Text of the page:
The Snellen Eye Chart & 20/20 Vision
You’ve probably seen one it before. The Snellen eye chart is a diagram of different-sized letters that hangs on the wall at your eye doctor’s office. Interestingly, it’s been around for over 150 years and helps determine the strength of your eyesight. The chart also indicates whether you meet the legal vision requirement to obtain a driver’s license. Here’s a look at the history of the Snellen Eye Chart, how it’s used, and what it means to have 20/20 vision.
Snellen Eye Chart 101
Vision tests are a routine part of every eye exam. The most common method is the Snellen eye chart. Hermann Snellen, a Dutch eye doctor, developed it in the 1860s. And, while there are many variations of the chart, they all feature 11 rows of capital letters. The top row contains one letter, typically E. In each row below, letters get progressively smaller. All in all, your test results dictate whether or not you have 20/20 vision.
How It Works
During your appointment, your eye doctor will ask you to read the Snellen eye chart. The results will then indicate how well you can see without your glasses or contacts. To start, you’ll stand 20 feet away from the chart and cover one eye to block its vision. Then, you’ll read the letters out loud as you make your way from the top to the bottom of the chart. You’ll also read the smallest line of letters that you can see clearly. The process will then be repeated for your other eye.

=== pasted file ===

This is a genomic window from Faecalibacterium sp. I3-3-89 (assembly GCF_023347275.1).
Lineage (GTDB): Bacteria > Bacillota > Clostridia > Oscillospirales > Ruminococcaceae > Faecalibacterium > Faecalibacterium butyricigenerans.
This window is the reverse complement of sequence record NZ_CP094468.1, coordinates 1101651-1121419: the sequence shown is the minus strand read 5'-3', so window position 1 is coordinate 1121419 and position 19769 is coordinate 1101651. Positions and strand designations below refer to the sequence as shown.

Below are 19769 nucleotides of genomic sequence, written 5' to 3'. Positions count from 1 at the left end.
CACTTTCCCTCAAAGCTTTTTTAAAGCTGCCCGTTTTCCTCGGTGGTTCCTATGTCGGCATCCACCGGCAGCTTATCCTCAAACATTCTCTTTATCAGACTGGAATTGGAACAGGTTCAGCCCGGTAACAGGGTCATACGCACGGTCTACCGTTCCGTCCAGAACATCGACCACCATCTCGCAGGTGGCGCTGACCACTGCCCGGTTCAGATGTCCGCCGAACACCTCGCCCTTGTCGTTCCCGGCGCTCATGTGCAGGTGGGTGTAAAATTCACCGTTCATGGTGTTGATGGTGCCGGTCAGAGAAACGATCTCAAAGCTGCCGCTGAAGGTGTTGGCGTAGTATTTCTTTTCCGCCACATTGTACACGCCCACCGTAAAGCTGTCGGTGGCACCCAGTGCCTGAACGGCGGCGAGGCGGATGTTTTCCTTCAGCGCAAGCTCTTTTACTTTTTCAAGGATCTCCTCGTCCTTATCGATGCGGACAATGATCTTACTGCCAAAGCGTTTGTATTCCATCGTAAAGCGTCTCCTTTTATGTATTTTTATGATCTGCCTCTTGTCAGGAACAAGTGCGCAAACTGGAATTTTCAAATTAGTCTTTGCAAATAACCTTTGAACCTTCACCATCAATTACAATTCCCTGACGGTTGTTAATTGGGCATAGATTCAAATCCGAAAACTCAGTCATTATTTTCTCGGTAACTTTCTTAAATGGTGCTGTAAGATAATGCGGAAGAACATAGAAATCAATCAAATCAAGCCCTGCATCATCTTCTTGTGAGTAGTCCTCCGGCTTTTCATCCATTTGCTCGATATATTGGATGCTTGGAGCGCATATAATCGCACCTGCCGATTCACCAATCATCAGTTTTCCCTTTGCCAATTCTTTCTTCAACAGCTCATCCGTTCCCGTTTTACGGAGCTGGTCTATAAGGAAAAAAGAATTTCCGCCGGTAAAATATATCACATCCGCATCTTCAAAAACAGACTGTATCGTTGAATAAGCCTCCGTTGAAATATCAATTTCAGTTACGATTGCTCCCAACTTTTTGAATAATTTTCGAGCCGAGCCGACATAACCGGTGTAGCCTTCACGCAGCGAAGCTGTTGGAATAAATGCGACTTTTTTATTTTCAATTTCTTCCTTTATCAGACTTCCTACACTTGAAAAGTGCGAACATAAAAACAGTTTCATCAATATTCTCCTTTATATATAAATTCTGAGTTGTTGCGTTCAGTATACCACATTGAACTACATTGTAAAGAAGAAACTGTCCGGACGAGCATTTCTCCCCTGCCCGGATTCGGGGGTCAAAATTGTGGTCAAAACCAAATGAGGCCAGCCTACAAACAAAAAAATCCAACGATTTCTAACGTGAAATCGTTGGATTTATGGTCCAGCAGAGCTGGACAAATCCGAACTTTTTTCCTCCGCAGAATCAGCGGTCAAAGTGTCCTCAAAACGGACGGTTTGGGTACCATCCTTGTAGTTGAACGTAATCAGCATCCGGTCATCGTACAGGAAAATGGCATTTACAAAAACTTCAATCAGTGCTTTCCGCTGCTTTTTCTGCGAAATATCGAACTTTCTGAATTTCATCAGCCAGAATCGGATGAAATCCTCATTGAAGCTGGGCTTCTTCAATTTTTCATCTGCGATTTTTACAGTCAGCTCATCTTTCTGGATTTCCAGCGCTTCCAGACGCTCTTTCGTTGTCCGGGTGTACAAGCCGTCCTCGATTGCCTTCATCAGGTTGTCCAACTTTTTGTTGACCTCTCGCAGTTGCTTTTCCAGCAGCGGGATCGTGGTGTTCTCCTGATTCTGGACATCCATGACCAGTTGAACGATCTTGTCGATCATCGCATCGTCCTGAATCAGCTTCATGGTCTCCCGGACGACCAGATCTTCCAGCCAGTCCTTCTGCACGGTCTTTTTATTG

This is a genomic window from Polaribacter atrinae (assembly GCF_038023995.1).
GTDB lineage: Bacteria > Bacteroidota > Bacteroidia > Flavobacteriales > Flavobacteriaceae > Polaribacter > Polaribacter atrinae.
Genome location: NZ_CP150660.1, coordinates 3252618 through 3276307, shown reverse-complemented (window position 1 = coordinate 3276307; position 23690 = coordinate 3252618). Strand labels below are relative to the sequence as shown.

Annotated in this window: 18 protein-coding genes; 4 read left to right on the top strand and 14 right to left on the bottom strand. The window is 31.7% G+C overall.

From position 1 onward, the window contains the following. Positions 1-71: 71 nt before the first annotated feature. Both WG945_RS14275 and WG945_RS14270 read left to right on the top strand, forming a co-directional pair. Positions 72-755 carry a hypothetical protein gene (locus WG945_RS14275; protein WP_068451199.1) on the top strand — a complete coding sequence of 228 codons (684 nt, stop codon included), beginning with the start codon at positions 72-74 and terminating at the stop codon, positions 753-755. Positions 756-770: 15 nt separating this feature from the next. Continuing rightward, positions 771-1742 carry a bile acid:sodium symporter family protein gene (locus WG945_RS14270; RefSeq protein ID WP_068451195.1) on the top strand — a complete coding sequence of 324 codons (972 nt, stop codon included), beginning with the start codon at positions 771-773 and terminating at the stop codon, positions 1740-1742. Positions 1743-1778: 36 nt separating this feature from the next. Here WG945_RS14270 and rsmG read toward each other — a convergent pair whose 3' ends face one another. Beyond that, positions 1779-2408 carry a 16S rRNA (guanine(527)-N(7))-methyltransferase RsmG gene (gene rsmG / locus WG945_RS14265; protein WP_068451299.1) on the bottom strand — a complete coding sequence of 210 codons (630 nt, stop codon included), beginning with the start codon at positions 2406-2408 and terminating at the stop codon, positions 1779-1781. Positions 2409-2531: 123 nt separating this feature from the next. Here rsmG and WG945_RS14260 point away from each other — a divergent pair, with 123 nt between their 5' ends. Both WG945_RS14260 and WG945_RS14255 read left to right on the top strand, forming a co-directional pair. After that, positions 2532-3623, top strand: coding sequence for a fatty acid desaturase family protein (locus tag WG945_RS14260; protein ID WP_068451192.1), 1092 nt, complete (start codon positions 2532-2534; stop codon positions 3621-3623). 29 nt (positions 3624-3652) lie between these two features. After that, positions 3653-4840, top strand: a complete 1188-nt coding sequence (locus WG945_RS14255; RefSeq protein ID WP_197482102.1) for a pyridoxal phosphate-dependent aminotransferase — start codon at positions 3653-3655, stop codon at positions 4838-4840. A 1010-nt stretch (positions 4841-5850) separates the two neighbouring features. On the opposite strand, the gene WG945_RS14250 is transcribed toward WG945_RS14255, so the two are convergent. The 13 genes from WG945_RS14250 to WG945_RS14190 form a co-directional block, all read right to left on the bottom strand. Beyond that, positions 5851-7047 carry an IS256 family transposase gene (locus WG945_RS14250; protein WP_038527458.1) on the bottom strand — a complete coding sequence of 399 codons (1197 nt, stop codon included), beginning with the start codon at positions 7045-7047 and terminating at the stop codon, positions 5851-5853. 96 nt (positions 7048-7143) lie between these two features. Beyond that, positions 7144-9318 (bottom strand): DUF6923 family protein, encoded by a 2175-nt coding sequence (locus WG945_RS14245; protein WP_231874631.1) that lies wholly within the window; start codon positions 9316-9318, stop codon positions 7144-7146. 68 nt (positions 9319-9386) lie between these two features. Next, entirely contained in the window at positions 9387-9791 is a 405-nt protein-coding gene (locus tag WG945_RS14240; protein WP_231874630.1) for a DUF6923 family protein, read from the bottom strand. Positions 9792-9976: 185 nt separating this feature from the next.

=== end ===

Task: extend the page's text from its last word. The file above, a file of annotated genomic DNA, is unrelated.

What Your Results Mean
In every Snellen eye chart analysis, the top part of the fraction is always 20. The 20 refers to the fact that the patient stood 20 feet away from the chart. In the United States, this is standard practice. The bottom number of the fraction represents which line on the chart was the lowest the patient could read.
A different level of visual acuity is represented on each line. It ranges from 20/20, the best possible score, to 20/200, which indicates very poor vision. Additionally, the number of letters you correctly and incorrectly identified on each line factors in as well. Your eye doctor will analyze how many letters you missed and which line is the lowest you could read. Then, you’ll learn the strength of your vision. For example, if you correctly named every letter on the 20/32 line, then your vision is 20/32.
So, What is 20/20 Vision?
You have a normal visual acuity if your results are 20/20. That means you clearly determined every letter of the ninth row, which is labeled 20/20. It’s uncommon to have vision better than 20/20, but some people do see even more sharply with a score of 20/15 or 20/10. To acquire a driver’s license in the United States, you must score at least 20/40 with corrected vision (typically with glasses or contacts). Meanwhile, a corrected vision score of 20/200 is considered legal blindness.
Test Your Vision at Looking Glass Optical
As you can see, the Snellen eye chart is an integral part of an eye exam. However, it doesn’t tell the whole story. While you can read the chart at home, only an eye doctor can correctly diagnose an issue. Looking Glass Optical, located in Pasadena, is here to help. To schedule an appointment, call us today at 410-768-0202.